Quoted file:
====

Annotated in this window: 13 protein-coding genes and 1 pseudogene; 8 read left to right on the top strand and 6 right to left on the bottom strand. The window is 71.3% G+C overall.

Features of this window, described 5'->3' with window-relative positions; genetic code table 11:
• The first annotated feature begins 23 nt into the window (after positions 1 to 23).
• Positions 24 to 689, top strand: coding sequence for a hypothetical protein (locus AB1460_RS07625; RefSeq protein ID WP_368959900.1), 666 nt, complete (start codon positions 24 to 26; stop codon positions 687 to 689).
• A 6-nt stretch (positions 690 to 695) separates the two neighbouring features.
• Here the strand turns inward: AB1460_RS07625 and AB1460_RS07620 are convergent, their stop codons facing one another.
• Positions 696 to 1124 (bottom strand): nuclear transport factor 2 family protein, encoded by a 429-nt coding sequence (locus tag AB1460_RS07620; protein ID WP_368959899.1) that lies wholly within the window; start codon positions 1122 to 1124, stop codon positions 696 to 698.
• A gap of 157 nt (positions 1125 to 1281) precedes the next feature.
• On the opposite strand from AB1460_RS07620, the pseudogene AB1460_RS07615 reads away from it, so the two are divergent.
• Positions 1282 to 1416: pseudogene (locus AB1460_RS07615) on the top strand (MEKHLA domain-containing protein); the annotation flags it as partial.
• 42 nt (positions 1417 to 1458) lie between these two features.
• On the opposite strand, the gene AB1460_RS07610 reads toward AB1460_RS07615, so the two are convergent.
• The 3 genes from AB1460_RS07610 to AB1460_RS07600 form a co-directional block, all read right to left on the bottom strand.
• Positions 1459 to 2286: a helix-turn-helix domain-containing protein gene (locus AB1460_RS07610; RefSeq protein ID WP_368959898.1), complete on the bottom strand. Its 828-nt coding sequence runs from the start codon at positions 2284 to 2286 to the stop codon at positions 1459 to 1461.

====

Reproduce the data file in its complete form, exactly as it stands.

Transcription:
Annotated in this window: 13 protein-coding genes and 1 pseudogene; 8 read left to right on the top strand and 6 right to left on the bottom strand. The window is 71.3% G+C overall.

Features of this window, described 5'->3' with window-relative positions; genetic code table 11:
• The first annotated feature begins 23 nt into the window (after positions 1 to 23).
• Positions 24 to 689, top strand: coding sequence for a hypothetical protein (locus AB1460_RS07625; RefSeq protein ID WP_368959900.1), 666 nt, complete (start codon positions 24 to 26; stop codon positions 687 to 689).
• A 6-nt stretch (positions 690 to 695) separates the two neighbouring features.
• Here the strand turns inward: AB1460_RS07625 and AB1460_RS07620 are convergent, their stop codons facing one another.
• Positions 696 to 1124 (bottom strand): nuclear transport factor 2 family protein, encoded by a 429-nt coding sequence (locus tag AB1460_RS07620; protein ID WP_368959899.1) that lies wholly within the window; start codon positions 1122 to 1124, stop codon positions 696 to 698.
• A gap of 157 nt (positions 1125 to 1281) precedes the next feature.
• On the opposite strand from AB1460_RS07620, the pseudogene AB1460_RS07615 reads away from it, so the two are divergent.
• Positions 1282 to 1416: pseudogene (locus AB1460_RS07615) on the top strand (MEKHLA domain-containing protein); the annotation flags it as partial.
• 42 nt (positions 1417 to 1458) lie between these two features.
• On the opposite strand, the gene AB1460_RS07610 reads toward AB1460_RS07615, so the two are convergent.
• The 3 genes from AB1460_RS07610 to AB1460_RS07600 form a co-directional block, all read right to left on the bottom strand.
• Positions 1459 to 2286: a helix-turn-helix domain-containing protein gene (locus AB1460_RS07610; RefSeq protein ID WP_368959898.1), complete on the bottom strand. Its 828-nt coding sequence runs from the start codon at positions 2284 to 2286 to the stop codon at positions 1459 to 1461.